Friday, February 26, 2010

Patience


For a time yesterday when death seemed irrevocably near, I did what any good poet-husband would do: I paid the bills, balanced our meager checkbook, dusted the piano and the pictures of the kids in our bedroom, finished the leftover potato salad and the plastic container of sliced olives, had coffee with two friends of our friend who died, discovered in them the same bright warmth of the one now gone, returned home, found death twiddling his thumbs, and smiled when I heard him say, “Now, where were we?”


Update:
“Patience” added to Poems, Slightly Used.

2.26.2010 #2
2.26.2010 #1 (poem)


11 comments:

Paul L. Martin said...

I keep thinking, and even seeing: death and life are our constant companions on this journey. I don't know if that makes things easier to accept, but I sure feel it these days.

William Michaelian said...

Or, to put it another way, life and death are the journey, and along the way we are their companions for a time. And I don’t know if that makes it easier either. I feel it too. It’s a good feeling, and one that hurts like hell.

Anthony Duce said...

Life is the journey. Death is just a reminder to make the most of every day of our journey. I liked how you expressed loss and moving forward. Thank you.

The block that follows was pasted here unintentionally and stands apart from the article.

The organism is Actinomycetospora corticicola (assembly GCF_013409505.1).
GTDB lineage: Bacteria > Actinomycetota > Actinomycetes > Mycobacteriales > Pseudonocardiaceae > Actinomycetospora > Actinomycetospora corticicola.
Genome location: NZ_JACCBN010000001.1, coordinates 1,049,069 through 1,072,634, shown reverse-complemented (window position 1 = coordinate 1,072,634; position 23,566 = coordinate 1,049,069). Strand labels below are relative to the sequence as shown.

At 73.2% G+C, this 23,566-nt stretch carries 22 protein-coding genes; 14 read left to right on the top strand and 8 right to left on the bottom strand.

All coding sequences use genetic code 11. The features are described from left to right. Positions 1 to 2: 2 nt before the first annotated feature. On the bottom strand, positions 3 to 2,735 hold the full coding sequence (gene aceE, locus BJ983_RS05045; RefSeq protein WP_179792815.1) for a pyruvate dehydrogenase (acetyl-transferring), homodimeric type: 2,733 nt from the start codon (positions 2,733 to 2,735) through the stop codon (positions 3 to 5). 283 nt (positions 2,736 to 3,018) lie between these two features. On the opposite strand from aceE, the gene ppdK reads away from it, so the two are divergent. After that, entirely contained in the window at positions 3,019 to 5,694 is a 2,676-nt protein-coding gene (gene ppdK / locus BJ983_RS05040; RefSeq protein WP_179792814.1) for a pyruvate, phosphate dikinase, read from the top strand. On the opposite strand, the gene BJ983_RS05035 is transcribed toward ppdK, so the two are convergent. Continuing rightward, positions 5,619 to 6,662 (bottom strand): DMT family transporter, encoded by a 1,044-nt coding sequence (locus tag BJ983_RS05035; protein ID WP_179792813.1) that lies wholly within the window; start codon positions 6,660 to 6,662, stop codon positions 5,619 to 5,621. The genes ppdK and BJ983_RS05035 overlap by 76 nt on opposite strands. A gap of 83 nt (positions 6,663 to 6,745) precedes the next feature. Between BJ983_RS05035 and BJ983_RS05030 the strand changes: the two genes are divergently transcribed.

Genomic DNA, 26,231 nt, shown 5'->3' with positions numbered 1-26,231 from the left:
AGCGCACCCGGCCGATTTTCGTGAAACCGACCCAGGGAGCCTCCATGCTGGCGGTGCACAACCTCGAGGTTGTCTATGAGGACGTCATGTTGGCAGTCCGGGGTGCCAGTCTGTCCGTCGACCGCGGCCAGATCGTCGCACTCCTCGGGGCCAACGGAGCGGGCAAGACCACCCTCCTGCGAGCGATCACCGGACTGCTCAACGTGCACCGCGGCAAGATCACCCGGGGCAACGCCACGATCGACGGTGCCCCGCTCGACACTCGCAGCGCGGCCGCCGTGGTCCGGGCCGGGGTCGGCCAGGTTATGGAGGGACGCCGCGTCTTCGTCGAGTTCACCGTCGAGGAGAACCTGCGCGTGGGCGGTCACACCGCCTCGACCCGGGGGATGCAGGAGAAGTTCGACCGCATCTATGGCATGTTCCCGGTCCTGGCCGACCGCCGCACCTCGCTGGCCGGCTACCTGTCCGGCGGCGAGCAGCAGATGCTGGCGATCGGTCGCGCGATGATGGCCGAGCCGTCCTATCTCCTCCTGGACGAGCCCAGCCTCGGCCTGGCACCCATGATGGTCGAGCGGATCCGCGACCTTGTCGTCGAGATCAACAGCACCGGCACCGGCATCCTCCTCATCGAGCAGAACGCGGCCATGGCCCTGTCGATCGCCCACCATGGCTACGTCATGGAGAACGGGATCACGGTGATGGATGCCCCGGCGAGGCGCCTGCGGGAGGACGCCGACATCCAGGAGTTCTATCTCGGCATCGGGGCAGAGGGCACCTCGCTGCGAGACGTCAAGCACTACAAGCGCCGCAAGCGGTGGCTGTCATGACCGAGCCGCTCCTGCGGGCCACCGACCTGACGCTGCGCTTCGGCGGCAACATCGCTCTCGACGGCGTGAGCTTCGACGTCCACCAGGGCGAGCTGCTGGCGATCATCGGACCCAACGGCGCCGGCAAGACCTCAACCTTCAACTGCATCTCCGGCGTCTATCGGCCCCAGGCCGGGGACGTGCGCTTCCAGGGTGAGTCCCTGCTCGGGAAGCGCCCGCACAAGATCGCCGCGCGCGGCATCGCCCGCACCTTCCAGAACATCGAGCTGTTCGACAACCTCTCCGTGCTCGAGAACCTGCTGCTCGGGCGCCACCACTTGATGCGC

ALeks said...

Later.....

William Michaelian said...

Anthony, you’re quite right. Life is the journey. And yet life and death are mutually dependent. Well — it’s all part of the same grand movement, I guess. I know one thing: I’m glad to be here, and I appreciate your response. Or is that two things? Anyway, thanks.

Aleksandra, you are an optimist!

Elisabeth said...

I read your post, William and the words from one of Warren Zevon's songs tumble into my head:
‘Don’t let us get sick
Don’t let us get old
Don’t let us get stupid, all right.
But let us be brave
And let us be nice
And let us stay together tonight.

Thanks for this. It's beautiful and comforting even as it is confronting.

William Michaelian said...

Thanks, Elisabeth. The irony of it all is that I am still here, and the bills have continued to arrive. So I guess I can be stupid and brave all over again!

Joseph Hutchison said...

You well know the bills will continue to arrive after you're gone—for awhile, at least—and the dust will keep doing what dust does. Installments on the death plan, designed that way because the Old Guy has too much time on his hands.

William Michaelian said...

In that case, he can have my dust rag and calculator. But not my keyboard — I have plans for that.

Joseph Hutchison said...

Postcards from Over the Edge? Oh, wait--you're already doing that!

William Michaelian said...

Yes, and it’s all going into my new book, An Afterlife of Folly....